Piotr Malachowski at the 2013 Fanny Blankers-Koen Games in Hengelo (© Gladys Chai von der Laage)
Polish discus thrower Piotr Malachowski gave himself a slightly belated but very nice birthday present, a day after turning 30, at the Fanny Blankers-Koen Games when he threw a world-leading 71.84m in the Dutch town of Hengelo on Saturday (8).
Not only was it a national record but his effort at the IAAF World Challenge meeting moved him up to fifth place on the all-time list and was the seventh best ever winning performance.
“Of course it’s a surprise, but in training I was already close to 70 metres. I have been hunting for this throw for three years now, and we had perfect conditions today," said Malachowski
“Yesterday, there was no beer for me, but today? Maybe, yes!”
In the first round, Germany’s Robert Harting left no doubts about his current form as he opened with a big throw of 69.36m while Malachowski also started well with 65.53m, a distance no other thrower reached.
The Pole improved to 67.73m in the fourth round and then unleashed his massive effort one round later. Going immediately into the the circle, Harting showed his competitive mettle by hurling the Discus to 69.91m, but it was not quite enough to overtake his rival and both men fouled their final attempts.
“It’s not a shame to lose when the winner throws over 70 metres and, in a way it’s also good that there’s an end. On the other hand, in this conditions I should have done better,” reflected Harting, who suffered his first defeat since 2010 and his winning streak of 35 competitions came to an end.
Silva steadies her nerves
Another surprise came in the Pole Vault when Cuba’s Yarisley Silva went over a 2013 outdoor world-lead and Central America and Caribbean record of 4.90m.
Only two women – Russia’s World record-holder Yelena Isinbayeva and the USA’s Jenn Suhr – have ever gone higher.
Silva, the London 2012 Olympic Games silver medallist, struggled to get going in the early part of the competition and she also had to fight with the wind.
She had problems at 4.05m with two failures but then passed her last attempt at that unusually low height for her and then sailed over 4.40m with her remaining attempt.
Her nerves then seemed to calm and she went over 4.60m, 4.70m, 4.80m and 4.90m all at the first time before failing at 5.00m.
Russia’s former World champion and former World record-holder Svetlana Feofanova was a distant second with 4.60m
The Netherlands’ European 200m champion Churandy Martina was the focal point for many in the home crowd and he didn’t disappoint, winning the 200m in 20.23, with the maximum legal wind of 2.0m/s on his back. Great Britain’s James Ellington came second in a personal best of 20.42m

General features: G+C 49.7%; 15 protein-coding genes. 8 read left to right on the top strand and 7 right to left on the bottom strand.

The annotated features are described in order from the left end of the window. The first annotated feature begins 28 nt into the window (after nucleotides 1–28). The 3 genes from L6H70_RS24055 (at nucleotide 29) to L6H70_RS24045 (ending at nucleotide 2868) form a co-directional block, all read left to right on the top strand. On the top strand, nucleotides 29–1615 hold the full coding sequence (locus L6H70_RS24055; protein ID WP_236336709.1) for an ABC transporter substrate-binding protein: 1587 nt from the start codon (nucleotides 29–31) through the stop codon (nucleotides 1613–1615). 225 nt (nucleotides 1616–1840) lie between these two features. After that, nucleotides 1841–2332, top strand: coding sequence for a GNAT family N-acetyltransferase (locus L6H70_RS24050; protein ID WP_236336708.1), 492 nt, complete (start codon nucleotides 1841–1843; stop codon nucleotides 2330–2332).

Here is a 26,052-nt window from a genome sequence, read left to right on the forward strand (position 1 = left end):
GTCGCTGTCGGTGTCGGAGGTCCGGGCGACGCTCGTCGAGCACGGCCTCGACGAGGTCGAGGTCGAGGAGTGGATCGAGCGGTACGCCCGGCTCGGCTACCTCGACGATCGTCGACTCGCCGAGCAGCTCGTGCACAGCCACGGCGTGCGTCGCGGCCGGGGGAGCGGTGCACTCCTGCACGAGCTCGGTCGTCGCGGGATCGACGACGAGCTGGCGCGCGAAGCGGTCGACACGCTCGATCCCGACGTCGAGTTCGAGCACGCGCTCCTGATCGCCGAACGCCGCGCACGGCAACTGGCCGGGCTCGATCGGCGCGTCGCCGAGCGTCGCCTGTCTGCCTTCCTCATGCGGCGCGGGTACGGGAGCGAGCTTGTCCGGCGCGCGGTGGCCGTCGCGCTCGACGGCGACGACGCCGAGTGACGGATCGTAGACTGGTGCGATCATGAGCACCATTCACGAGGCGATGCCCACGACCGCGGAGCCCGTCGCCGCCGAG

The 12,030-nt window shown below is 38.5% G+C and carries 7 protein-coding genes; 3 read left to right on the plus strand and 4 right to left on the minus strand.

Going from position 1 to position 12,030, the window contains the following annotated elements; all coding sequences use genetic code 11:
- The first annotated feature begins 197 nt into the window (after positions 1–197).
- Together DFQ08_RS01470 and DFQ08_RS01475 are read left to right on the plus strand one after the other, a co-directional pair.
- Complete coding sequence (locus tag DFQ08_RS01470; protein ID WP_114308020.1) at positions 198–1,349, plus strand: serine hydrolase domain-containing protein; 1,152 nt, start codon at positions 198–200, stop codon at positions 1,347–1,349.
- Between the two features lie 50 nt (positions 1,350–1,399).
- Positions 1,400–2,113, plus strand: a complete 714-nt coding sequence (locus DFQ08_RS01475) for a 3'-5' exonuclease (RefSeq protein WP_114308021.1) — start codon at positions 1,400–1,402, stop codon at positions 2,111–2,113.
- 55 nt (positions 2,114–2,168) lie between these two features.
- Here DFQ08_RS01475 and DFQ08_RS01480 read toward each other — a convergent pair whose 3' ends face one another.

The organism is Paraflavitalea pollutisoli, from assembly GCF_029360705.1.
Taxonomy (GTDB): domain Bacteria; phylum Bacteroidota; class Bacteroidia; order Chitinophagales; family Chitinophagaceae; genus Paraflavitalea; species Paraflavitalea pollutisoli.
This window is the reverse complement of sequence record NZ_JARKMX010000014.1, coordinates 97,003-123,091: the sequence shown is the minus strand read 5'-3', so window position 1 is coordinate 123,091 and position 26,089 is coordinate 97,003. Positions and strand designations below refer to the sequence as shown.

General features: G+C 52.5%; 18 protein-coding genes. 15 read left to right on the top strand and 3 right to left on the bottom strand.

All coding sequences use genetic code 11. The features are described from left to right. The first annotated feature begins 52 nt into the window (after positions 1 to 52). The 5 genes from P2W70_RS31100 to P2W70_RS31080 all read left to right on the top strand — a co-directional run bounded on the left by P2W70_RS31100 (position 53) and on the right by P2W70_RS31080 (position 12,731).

“I know I will have to run faster at the World Championships,” said Martina. “But I’m not afraid. I have been injured, but I know what I will have to do, because I’m an experienced runner.”
In the women’s 200m, Ukraine’s Mariya Ryemyen was the winner in 22.70, just holding off the US sprinter Tiffany Townsend, who was second in 22.74.
France’s Pierre-Ambroise Bosse, just 21, had another another impressive race over 800m just two days after his personal best and European-leading time of 1:43.91.
US pacemaker Matthew Scherer brought him to halfway in 49.89 and despite looking like he was tiring in the final 100 metres, the Frenchman still had enough energy left to win in 1:44.89, in front of South Africa’s fast-finishing Andre Olivier.
Abeba Aregawi showed the public in Hengelo that she can turn her hand, and feet, to distances other than 1500m as she won the 800m in a Swedish record of 1:59.20.
“I love both distances but, for Moscow, I will definitely choose the 1500m,” she said. Belarus’ Marina Arzamasava came second in 2:00.58.
Kenya’s Silas Kiplagat produced a strong finish to take the plaudits in the 1500m. He was in the middle of the pack all the way until the last bend, but then broke away from the rest of the field to win in 3:35.69. Austrai’s Andreas Vojta was second in 3:36.36 and Ethiopia’s Mekonnen Gebremedhin third in 3:36.85.
Bekele blows up
Kenenisa Bekele couldn’t keep up with the pace over 5000m when the pace dropped from 64 to 62 seconds and three laps from the finish he left the track on which he ran his World record of 12:37.35 in 2004.
The eventual winner was Bekele’s fellow Ethiopian, Muktar Edris, in 13:04.65. He beat Kenya’s Augustine Choge in a sprint over the final 100 metres and the latter finished second in 13:05.31.
In the women’s race over the same distance, Ethiopia’s Almaz Ayana ran a personal best of 14:52.42 with her compatriot and 2012 World junior champion Buze Diriba second in 14:52.89.
Zimbabwe’s Ngonidzashe Makusha won the Long Jump with 8.20m, but he was aided by a strong 5.3m/s wind. Germany’s 2010 European champion Christian Reif finished second with a wind-legal 8.08m.
US shot putter Reese Hoffa took the lead in his event with 20.82m in the third round and consolidated his victory with 20.95m with the very last throw of the competition and a win already assured.
There were two good results in the men’s Hurdles. Barbados’ 2009 World 110m Hurdles champion Ryan Brathwaite took his specialist event in 13.21 while the USA’s Justin Gaymon won the 400m Hurdles in 48.87.
Cors van den Brink for the IAAF